CloudBees sponsored this post.
Jenkins has emerged as a powerful — and the most popular — tool for achieving continuous integration and continuous delivery (CI/CD). According to a CNCF survey, Jenkins owns 58% of the market share in the CI/CD software platform market.
The platform’s popularity, among other things, is due largely to its stable architecture, and especially, the depth of CI/CD capabilities DevOps teams can rely on for their production pipelines. CloudBees and the open source community also continue to improve upon and expand the plugins and processes for offer, including a Configuration as Code plugin that can greatly improve a GitOps workflow.
However, Jenkins can be a challenge to set up, configure and manage if you don’t use best practices. There are ways to avoid some of the common struggles and headaches when you build and use Jenkins pipelines. Many users also may not realize how Jenkins has become that much more manageable — thanks largely to the support of the open source community and the committers. Some users may, for example, focus on perceived Jenkins shortcomings without realizing that solutions to their problems now exist. In many cases, the adoption of more recently introduced processes and tools not only make Jenkins easier to install and manage, but can also enable DevOps teams to take advantage of its more powerful CI/CD capabilities.
It has been commonplace for some users who have been exposed to Jenkins for over a decade to continue to rely on processes they used at the beginning of their Jenkins tenure, R. Tyler Croy, a Jenkins project board member, said.
“When people come back to Jenkins at a new job, they say, this is how I did it five years ago when I used Jenkins, so I’m just going to do that again — and they get themselves into trouble,” said Croy. “I think it’s a common problem with any mainstream or common piece of software — but a lot has changed over the past few years.”
In this post, we describe how to better take advantage of Jenkins as an essential tool for developing and delivering software.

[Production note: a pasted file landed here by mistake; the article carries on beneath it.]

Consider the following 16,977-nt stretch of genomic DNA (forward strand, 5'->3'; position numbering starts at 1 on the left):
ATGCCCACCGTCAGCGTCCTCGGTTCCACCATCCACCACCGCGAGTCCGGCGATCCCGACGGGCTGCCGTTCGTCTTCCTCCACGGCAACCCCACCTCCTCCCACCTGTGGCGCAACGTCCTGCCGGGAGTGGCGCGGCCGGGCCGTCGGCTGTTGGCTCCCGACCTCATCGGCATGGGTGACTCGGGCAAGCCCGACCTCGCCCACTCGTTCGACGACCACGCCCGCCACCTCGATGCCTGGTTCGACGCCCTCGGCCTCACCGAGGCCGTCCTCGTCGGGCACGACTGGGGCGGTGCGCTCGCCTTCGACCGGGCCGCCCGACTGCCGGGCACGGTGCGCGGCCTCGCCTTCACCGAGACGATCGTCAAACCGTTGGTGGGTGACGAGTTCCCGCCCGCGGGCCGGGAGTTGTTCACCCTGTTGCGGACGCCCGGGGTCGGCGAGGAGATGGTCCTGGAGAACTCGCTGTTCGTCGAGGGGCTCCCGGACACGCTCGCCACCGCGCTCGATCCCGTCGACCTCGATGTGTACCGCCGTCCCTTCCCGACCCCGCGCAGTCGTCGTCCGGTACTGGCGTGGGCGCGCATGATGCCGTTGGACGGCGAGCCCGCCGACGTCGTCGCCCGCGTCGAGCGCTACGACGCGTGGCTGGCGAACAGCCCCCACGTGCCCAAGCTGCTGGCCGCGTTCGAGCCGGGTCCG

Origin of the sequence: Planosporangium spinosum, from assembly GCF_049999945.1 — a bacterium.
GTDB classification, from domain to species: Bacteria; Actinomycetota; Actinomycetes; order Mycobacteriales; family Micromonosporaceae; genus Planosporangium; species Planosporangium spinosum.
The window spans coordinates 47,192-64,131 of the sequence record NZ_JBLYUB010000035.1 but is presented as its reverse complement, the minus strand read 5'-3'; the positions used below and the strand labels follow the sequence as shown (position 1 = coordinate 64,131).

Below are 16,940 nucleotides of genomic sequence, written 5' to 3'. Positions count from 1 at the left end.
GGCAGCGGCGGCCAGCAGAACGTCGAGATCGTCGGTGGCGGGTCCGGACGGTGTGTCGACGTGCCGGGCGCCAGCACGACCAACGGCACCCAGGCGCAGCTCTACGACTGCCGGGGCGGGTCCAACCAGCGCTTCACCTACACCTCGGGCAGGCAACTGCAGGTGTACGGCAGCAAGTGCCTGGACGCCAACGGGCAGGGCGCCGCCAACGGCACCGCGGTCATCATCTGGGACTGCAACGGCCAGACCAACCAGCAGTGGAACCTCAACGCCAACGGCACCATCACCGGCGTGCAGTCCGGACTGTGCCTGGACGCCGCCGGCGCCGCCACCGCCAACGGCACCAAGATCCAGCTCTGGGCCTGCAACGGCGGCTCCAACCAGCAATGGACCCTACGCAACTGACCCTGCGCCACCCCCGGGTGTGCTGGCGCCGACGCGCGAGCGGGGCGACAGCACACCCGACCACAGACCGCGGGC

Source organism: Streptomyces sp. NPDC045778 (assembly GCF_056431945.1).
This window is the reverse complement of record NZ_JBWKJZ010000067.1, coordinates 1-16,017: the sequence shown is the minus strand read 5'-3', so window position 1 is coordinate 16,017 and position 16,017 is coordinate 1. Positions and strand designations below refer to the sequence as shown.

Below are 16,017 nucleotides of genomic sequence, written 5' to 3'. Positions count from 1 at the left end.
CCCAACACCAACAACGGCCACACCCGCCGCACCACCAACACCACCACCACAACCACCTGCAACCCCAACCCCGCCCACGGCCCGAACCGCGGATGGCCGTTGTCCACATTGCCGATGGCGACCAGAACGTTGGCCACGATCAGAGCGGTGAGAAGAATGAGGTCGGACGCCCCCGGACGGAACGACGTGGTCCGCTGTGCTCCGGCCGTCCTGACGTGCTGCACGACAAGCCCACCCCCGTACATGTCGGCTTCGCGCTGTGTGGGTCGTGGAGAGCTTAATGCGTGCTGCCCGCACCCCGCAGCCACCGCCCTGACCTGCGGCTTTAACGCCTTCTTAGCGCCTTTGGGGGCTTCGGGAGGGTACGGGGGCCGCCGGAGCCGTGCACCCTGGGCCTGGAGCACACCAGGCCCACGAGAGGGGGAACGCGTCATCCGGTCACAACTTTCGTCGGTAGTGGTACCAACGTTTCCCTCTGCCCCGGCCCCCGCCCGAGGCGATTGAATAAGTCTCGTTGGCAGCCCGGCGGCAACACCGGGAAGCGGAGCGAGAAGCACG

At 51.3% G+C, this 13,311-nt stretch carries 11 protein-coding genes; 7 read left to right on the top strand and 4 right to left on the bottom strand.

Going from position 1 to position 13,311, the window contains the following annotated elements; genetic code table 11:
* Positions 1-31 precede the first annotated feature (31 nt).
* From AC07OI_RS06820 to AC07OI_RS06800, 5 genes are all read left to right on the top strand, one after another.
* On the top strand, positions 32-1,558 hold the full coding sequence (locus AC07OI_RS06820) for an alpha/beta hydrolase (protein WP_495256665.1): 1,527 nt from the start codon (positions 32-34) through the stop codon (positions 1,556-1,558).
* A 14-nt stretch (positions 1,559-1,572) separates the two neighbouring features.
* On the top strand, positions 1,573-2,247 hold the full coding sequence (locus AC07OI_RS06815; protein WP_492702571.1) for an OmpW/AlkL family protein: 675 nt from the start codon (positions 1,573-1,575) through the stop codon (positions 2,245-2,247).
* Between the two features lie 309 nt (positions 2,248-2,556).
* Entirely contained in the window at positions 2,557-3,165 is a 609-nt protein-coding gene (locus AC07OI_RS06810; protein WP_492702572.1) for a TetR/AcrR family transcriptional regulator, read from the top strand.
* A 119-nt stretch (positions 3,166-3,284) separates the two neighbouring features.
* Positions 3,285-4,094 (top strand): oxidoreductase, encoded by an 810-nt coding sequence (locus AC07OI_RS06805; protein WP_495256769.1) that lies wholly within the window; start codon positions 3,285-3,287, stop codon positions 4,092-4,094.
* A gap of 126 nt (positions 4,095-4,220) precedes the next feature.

You Really Have to Try Configuration as Code
The option to rely on the Jenkins Configuration as Code plugin has existed for several months, but it is often overlooked as a way to solve a number of CI challenges, specifically when defining a Jenkins configuration, as the plugin’s name implies. The challenges include automating and simplifying Jenkins pipeline configurations and managing the associated plugins for those. The beauty of Jenkins Configuration as Code is that the process is simplified, involving only submission of a pull request that is then reviewed before it is deployed as the configuration is defined in a simple YAML file.
“This is by far just the coolest — I can’t shout from enough rooftops, about Configuration as Code,” said Croy. “I was extremely skeptical at the beginning that this was going to work, but it worked.”
Once the Configuration as Code plugin is added, a code representation of the Jenkins controller configuration is automatically generated.
“If you’re trying to automate the process, this is exactly where you start, because all of your configuration is now as code, so you can put this into a repository, start building your Docker containers and go from there,” Croy said. “The process just did not exist before Configuration as Code became available.”
When a Plugin Makes Sense and When It Does Not
The choice of plugins can certainly have an effect on the functioning of a Jenkins pipeline, either in a positive or negative way.
In the Jenkins world, a vast number of plugins exist. Depending on how you tally the total, there are more than 1,500 plugins for which updates are actively issued. Each time a plugin is installed, it is necessary to consider how it will be a part of the Jenkins server system, and how it will be used for multiple products, projects, and in some cases, teams sharing space on the server.
“So, if you update the pipeline there is some sort of change in behavior — or why else would you have updated it?” Glick said. “You need to make sure changing behavior is not going to suddenly break something that was working before for another team.”
A rule of thumb is that if a plugin is going to affect the Jenkins server build, then it is best avoided in that case.
“The server build is something that should be part of your project or your build scripts,” Glick said. “That’s not the concern of the CI system, but the concern of the developer.”
Additionally, plugins typically have different release schedules and dependencies, while they also interact with or depend on other plugins, said Shawn Smith, DevOps engineer at nVisium. “As you add more to your setup, the amount of time you’ll spend testing and performing updates will grow rapidly,” Smith said.
Don’t Be Too ‘GUI’